We will continue to update this list as more committee leadership roles are confirmed;
Wheeler Nomination Could Hit Committee Early in 2019
The nomination of EPA Acting Administrator Andrew Wheeler by President Trump, to become full-time Administrator, may be heard in the Senate early in 2019;
Senate Committee on Environment & Public Works Chairman John Barrasso (R-WY) stated that he wants to move quickly in the new Congress;
Wheeler was named Acting Administrator of the Agency after the resignation of Scott Pruitt in July;
Wheeler was confirmed by the Senate earlier this year as Deputy Administrator, but will need another confirmation for this position;
The confirmation for Deputy Administrator took six months, and environmental groups have already lined up in opposition;
House Democrats have also questioned his actions regarding climate change;
Representative Frank Pallone (D-NJ), incoming chair of the House Committee on Energy & Commerce, wrote Wheeler to request documents on specific programs;
Wheeler has continued to focus the Agency on rewriting regulations, including the Clean Power Plan and the Waters of the United States (WOTUS).
EPA Says Small Water Utilities Struggle with Compliance
According to the EPA, more than 3,500 water utilities in the U.S. have violated at least one of the health-based standards;
Of those utilities, more than half serve 500 people or fewer;
Violations of health-based standards are much less common than violations that don’t affect health;
The number of violations has been consistent in recent years, though the same utilities are not in violation year after year;
EPA admits that many of these smaller utilities lack the financial means to deal with major violations, and will need assistance from state and federal agencies;
Lee Forsgren, Deputy Assistant Administrator for EPA’s Office of Water, stated that he wants to use enforcement actions on non-compliant systems only as a last resort;
APWA has been working with EPA and members of Congress to find ways to provide additional resources to small water utilities;
APWA was supportive of the passage of America’s Water Infrastructure Act, signed into law in October, which included a reauthorization of the Drinking Water State Revolving Fund (DWSRF) program, as well as significant funding increases for the program;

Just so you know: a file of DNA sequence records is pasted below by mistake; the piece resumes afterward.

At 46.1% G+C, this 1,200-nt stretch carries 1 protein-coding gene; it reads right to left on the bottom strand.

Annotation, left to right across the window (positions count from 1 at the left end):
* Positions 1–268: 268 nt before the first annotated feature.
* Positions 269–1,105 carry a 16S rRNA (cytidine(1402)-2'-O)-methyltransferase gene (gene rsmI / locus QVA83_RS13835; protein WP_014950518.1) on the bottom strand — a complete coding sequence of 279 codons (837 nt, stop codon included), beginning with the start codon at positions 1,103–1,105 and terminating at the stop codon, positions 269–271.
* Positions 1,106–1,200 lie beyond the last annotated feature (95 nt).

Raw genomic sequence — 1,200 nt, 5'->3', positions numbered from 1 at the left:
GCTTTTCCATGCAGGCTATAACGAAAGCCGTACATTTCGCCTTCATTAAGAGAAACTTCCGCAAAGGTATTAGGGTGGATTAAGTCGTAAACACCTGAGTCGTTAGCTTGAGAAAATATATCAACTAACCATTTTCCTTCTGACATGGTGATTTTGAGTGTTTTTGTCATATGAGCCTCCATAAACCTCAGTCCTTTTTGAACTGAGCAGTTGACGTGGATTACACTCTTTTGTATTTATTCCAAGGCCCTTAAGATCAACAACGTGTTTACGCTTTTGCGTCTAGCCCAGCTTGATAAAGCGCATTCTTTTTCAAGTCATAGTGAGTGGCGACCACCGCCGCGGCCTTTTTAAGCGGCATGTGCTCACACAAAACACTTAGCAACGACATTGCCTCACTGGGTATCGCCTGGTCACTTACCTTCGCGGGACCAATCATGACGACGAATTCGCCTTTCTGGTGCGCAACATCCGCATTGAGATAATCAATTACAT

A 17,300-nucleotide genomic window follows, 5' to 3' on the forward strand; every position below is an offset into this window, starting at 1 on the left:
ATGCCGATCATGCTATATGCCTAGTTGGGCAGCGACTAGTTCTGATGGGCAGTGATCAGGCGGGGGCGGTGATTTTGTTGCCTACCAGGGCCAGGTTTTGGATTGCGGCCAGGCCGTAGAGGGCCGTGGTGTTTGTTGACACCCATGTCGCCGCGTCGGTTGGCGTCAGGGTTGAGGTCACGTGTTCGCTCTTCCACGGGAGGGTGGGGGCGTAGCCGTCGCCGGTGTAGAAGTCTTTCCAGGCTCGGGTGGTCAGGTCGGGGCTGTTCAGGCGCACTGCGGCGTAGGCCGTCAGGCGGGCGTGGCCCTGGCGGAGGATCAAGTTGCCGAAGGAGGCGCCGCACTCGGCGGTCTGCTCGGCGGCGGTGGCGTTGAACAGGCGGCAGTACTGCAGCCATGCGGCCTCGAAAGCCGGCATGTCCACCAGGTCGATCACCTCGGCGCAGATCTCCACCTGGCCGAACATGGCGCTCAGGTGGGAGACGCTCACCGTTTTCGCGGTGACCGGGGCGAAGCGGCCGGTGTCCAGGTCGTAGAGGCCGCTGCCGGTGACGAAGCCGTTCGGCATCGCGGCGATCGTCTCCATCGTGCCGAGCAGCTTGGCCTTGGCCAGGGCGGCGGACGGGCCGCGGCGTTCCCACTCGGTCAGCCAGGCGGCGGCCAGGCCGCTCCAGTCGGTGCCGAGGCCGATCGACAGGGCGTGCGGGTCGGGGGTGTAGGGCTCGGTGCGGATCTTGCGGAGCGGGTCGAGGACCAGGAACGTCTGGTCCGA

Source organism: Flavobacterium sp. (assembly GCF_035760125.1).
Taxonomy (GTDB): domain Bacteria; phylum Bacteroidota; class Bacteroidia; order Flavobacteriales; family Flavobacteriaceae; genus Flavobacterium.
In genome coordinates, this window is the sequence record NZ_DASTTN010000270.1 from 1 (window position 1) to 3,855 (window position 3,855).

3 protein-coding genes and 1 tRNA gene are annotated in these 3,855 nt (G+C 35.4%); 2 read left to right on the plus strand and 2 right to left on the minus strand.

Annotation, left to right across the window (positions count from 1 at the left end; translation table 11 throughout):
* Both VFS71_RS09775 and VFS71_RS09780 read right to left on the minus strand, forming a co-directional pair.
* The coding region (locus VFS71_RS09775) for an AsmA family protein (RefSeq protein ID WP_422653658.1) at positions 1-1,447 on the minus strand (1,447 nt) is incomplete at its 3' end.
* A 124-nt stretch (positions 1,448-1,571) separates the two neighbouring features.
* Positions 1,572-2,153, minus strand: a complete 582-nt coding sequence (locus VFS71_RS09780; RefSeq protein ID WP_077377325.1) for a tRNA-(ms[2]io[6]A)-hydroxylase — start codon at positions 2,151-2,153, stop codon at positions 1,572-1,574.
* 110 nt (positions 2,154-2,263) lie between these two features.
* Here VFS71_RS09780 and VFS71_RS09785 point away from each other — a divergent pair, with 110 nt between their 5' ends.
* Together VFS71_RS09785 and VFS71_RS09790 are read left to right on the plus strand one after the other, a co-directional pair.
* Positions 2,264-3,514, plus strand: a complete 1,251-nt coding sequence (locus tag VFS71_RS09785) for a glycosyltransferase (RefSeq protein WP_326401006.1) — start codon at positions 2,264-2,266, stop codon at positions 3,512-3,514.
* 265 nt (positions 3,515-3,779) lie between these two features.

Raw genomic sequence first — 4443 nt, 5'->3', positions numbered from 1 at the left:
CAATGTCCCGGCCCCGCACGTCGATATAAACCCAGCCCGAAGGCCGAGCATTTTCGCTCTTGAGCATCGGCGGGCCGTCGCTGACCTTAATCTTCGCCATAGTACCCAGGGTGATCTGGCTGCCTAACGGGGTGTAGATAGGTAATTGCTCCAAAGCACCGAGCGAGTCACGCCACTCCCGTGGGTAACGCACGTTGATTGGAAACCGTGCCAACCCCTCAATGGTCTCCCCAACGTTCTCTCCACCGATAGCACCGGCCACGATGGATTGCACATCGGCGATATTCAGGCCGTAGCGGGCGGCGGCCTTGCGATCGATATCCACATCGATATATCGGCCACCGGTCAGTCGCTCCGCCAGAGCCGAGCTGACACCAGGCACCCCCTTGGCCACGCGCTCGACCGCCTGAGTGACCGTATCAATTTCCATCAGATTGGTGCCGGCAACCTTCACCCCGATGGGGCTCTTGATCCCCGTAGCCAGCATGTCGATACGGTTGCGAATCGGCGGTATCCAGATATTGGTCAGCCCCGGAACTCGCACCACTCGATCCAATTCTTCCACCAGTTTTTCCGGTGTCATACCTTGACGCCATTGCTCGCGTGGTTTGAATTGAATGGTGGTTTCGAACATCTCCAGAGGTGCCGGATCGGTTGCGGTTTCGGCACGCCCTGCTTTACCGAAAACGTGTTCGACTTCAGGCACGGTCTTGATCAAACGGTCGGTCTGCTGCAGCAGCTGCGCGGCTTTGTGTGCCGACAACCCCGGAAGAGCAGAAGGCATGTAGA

Finally, the bill included the SRF WIN Act language, which would allow state financing authorities to bundle small water projects into a single WIFIA application.
House Committee Releases Study on Critical Infrastructure
Last week, the House Committee on Energy & Commerce Subcommittee on Oversight & Investigations released a report identifying procedures to address and prevent cybersecurity incidents;
The report provides a synopsis of the Committee’s work, which includes briefings, hearings, letters, reports, and offers six priorities to improve protection against critical infrastructure cyber vulnerabilities;
Last week, the Government Accounting Office (GAO) released a report on the Federal Emergency Management Agency’s (FEMA) financial accountability during the 2017 hurricanes and California wildfires;
Included in the report are GAO recommendations to improve FEMA oversight and distribution of taxpayer dollars when providing financial assistance to state, local, territorial, and tribal governments before, during and following disasters;
FEMA will be conducting four 60-minute webinars on the National Exercise Program (NEP) during December and January;
The webinars are scheduled for December 12, December 17, January 9, and January 15, each at 1:00 pm ET;
The NEP is designed as a two-year cycle of exercises across the nation that examine and validate capabilities in all preparedness mission areas, protection, prevention, mitigation, response, and recovery;
To register for a free webinar session, please click here;
For additional NEP information, please click here.
U.S. Army Corps of Engineers to host Stakeholder Webinars
On December 11 & 12, from 2:00 pm to 3:00 pm ET, the U.S. Army Corps of Engineers (USACE) is scheduled to conduct webinars on the establishment of a public private partnership (P3) pilot program;
The webinars will focus on the request for information on conceptual P3s with USACE civil works projects including details on initial screening criteria for pilots, selection criteria for pilots, known challenges, and general timeline for pilot proposals which will be open to the public by January 2019, there will be a discussion session following the presentation;
December 11, at 10:00 am ET, the House Committee on Energy & Commerce Subcommittee on Environment is scheduled to hold a hearing on 21st Century Transportation Fuels Act – click here for more information;
December 12, at 10:15 am ET, the House Committee on Energy & Commerce Subcommittee on Energy is scheduled to hold a hearing titled, “Public Private Partnerships for Federal Energy Management” – click here for more information.